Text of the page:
How Hotel Management Companies Identify & Implement Eco-Friendly Practices

By Tim Foley Vice President of Operations, Spire Hospitality | May 20, 2018

With green practices such as towel and linen reuse and recycling vestibules available in guestrooms considered point-of-entry for the environmentally-conscious traveler of today, Spire Hospitality often explores and encourages ways our properties can go well beyond the expected to decrease our environmental footprint while controlling costs through sustainable practices.

According to a March 2015 Cornell Hospitality Report, Environmental Sustainability in the Hospitality Industry, "…certain sustainability practices could be considered nearly universal in the lodging industry, based on a study of 100 resorts in the United States. Among the common green practices are water conserving fixtures and linen-reuse programs… The study finds an increased willingness (of guests) to participate when hotels offer incentives, such as loyalty program points, for participating in environmental programs."

In today's travel environment, hotels and brands are expected to obligate ourselves to be socially responsible, and a management company overseeing a multitude of different brands has the opportunity to operate in such a manner. Managing a number of different branded properties challenges the Spire Hospitality leadership team to identify fitting programs which can be embraced across all brand flags, while showcasing a natural cost-savings benefit in addition to allowing each of our properties to be good stewards of our earth and their respective communities.

Annual management conferences and awards programs allow us to bring leadership teams together to share best green practices and recognize those properties going above-and-beyond in the environmental impact sector. Many years ago, Spire Hospitality adopted a number of corporate pillars to speak to our stewardship for both the earth and the communities in which our hotels call home. The impact of a few, focused initiatives has been significant and measurable, allowing us to showcase quantifiably significant results of implementing simple programs at multiple properties.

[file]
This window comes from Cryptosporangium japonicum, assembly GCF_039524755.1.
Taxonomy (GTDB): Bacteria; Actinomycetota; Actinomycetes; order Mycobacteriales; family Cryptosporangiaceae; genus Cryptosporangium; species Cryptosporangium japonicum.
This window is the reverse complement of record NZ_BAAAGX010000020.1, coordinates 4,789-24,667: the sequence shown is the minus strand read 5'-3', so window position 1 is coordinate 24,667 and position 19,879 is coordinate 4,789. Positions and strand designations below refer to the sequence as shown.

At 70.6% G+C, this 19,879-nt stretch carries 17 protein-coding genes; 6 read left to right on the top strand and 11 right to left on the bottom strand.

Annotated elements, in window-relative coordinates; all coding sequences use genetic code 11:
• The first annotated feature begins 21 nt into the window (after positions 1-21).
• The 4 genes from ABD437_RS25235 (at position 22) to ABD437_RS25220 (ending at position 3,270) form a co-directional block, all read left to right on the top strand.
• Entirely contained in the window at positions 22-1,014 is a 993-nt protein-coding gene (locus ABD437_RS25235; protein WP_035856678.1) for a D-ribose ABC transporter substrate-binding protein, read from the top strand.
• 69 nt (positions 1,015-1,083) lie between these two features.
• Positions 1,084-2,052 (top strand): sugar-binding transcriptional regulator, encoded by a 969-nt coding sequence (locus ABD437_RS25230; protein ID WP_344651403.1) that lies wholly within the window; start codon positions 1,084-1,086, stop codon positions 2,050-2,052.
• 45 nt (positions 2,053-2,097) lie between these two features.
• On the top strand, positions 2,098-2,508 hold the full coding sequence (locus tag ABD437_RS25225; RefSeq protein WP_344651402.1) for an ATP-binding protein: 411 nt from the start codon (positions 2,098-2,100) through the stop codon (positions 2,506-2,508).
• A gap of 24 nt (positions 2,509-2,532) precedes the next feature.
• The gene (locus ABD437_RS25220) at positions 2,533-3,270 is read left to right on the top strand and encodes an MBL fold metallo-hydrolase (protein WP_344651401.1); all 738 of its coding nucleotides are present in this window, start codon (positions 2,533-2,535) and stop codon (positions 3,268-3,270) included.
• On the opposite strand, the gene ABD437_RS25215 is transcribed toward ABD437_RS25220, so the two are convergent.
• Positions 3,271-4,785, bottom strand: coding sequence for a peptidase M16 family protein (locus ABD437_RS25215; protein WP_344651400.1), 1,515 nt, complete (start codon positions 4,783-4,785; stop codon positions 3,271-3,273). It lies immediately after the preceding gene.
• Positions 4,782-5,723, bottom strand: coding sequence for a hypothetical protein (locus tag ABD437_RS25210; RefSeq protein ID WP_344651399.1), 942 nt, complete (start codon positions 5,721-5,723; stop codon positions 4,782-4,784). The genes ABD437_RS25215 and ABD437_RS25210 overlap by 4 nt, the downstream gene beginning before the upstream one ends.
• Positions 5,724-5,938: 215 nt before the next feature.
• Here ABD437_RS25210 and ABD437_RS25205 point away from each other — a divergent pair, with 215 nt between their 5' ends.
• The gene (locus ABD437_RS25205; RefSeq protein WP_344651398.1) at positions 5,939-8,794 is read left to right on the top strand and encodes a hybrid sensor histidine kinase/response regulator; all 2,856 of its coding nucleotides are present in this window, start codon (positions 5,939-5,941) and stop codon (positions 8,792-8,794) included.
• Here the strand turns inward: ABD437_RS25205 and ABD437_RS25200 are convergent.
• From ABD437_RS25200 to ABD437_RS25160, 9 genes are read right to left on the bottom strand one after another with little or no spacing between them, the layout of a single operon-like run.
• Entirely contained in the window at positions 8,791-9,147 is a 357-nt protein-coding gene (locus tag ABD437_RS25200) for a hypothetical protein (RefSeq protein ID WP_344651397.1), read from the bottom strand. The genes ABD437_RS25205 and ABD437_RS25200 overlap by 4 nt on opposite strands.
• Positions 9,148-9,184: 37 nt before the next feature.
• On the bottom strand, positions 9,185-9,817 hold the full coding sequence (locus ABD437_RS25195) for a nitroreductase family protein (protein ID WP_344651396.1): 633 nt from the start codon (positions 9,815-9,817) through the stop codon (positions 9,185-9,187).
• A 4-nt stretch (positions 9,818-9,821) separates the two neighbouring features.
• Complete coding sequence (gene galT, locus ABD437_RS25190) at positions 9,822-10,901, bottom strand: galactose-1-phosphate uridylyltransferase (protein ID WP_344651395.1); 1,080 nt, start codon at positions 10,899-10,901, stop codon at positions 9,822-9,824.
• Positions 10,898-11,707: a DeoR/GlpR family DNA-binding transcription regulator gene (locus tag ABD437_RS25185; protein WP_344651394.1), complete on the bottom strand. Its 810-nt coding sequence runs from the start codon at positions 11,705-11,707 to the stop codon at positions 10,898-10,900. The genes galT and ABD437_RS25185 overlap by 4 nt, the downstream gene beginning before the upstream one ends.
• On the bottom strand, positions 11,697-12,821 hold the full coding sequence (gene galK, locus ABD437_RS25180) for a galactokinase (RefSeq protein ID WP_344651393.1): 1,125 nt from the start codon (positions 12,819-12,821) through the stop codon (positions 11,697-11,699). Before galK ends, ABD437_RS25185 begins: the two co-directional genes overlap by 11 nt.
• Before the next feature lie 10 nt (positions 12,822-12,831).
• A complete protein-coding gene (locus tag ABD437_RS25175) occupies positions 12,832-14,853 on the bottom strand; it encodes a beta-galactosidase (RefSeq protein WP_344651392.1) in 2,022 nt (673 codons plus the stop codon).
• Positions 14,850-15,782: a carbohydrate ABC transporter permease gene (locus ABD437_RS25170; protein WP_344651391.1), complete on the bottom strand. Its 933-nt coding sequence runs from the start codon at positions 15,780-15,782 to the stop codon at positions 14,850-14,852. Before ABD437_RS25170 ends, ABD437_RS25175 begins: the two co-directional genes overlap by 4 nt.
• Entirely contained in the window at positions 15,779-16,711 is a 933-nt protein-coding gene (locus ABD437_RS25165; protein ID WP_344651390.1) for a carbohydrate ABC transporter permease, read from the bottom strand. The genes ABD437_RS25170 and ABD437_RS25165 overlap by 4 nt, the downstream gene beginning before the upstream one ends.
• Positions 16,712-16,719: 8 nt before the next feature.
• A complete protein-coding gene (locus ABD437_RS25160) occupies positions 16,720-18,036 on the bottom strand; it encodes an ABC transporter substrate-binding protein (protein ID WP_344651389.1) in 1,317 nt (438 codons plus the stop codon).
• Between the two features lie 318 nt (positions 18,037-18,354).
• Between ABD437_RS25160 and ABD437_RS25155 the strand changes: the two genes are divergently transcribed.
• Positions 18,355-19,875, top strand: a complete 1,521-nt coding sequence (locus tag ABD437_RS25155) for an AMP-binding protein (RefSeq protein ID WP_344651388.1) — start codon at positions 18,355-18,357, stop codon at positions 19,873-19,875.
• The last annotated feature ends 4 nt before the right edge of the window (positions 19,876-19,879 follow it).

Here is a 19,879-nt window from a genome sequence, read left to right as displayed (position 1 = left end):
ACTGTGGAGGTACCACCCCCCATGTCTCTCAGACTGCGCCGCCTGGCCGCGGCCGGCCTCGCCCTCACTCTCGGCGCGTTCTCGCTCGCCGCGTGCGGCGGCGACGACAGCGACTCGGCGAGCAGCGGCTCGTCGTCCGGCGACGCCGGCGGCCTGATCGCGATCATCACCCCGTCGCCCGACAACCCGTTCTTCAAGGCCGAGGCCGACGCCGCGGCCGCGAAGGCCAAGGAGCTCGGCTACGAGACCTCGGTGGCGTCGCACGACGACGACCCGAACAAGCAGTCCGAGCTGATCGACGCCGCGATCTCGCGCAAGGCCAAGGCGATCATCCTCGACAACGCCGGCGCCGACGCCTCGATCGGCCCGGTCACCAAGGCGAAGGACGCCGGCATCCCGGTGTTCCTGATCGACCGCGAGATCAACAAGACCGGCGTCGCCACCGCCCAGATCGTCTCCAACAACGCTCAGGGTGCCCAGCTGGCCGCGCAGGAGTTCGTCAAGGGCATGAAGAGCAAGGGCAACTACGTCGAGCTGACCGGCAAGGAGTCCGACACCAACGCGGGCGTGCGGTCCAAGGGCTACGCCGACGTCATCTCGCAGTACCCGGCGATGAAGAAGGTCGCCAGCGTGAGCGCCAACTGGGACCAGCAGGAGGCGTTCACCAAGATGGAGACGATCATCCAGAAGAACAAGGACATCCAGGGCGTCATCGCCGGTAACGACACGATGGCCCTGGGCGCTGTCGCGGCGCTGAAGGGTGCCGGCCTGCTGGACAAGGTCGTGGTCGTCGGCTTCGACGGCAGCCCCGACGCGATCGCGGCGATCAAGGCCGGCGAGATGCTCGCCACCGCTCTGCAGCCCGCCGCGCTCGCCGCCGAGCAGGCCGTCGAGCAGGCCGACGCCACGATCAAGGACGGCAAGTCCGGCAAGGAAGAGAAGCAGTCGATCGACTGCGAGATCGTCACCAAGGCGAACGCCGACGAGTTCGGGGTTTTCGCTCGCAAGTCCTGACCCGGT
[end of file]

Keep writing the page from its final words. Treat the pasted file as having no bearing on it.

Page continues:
Three simple ways for management companies to 'Manage Green' include:

1. Think Beyond Renovating Green

/ SLIDES
Choose a Social Network!

The social network you are looking for is not available.

Close

Hotel Newswire Headlines Feed  

Court Williams
Megan (Sterritt) Taylor
Stephanie Hilger
Matt Schwartz
Bruce Seigel
Brandon Billings
Sridhar Laveti
Tony Heung
Coming up in March 2019...

Human Resources: An Era of Transition

Traditionally, the human resource department administers five key areas within a hotel operation - compliance, compensation and benefits, organizational dynamics, selection and retention, and training and development. However, HR professionals are also presently involved in culture-building activities, as well as implementing new employee on-boarding practices and engagement initiatives. As a result, HR professionals have been elevated to senior leadership status, creating value and profit within their organization. Still, they continue to face some intractable issues, including a shrinking talent pool and the need to recruit top-notch employees who are empowered to provide outstanding customer service. In order to attract top-tier talent, one option is to take advantage of recruitment opportunities offered through colleges and universities, especially if they have a hospitality major. This pool of prospective employees is likely to be better educated and more enthusiastic than walk-in hires. Also, once hired, there could be additional training and development opportunities that stem from an association with a college or university. Continuing education courses, business conferences, seminars and online instruction - all can be a valuable source of employee development opportunities. In addition to meeting recruitment demands in the present, HR professionals must also be forward-thinking, anticipating the skills that will be needed in the future to meet guest expectations. One such skill that is becoming increasingly valued is “resilience”, the ability to “go with the flow” and not become overwhelmed by the disruptive influences  of change and reinvention. In an era of transition—new technologies, expanding markets, consolidation of brands and businesses, and modifications in people's values and lifestyles - the capacity to remain flexible, nimble and resilient is a valuable skill to possess. The March Hotel Business Review will examine some of the strategies that HR professionals are employing to ensure that their hotel operations continue to thrive.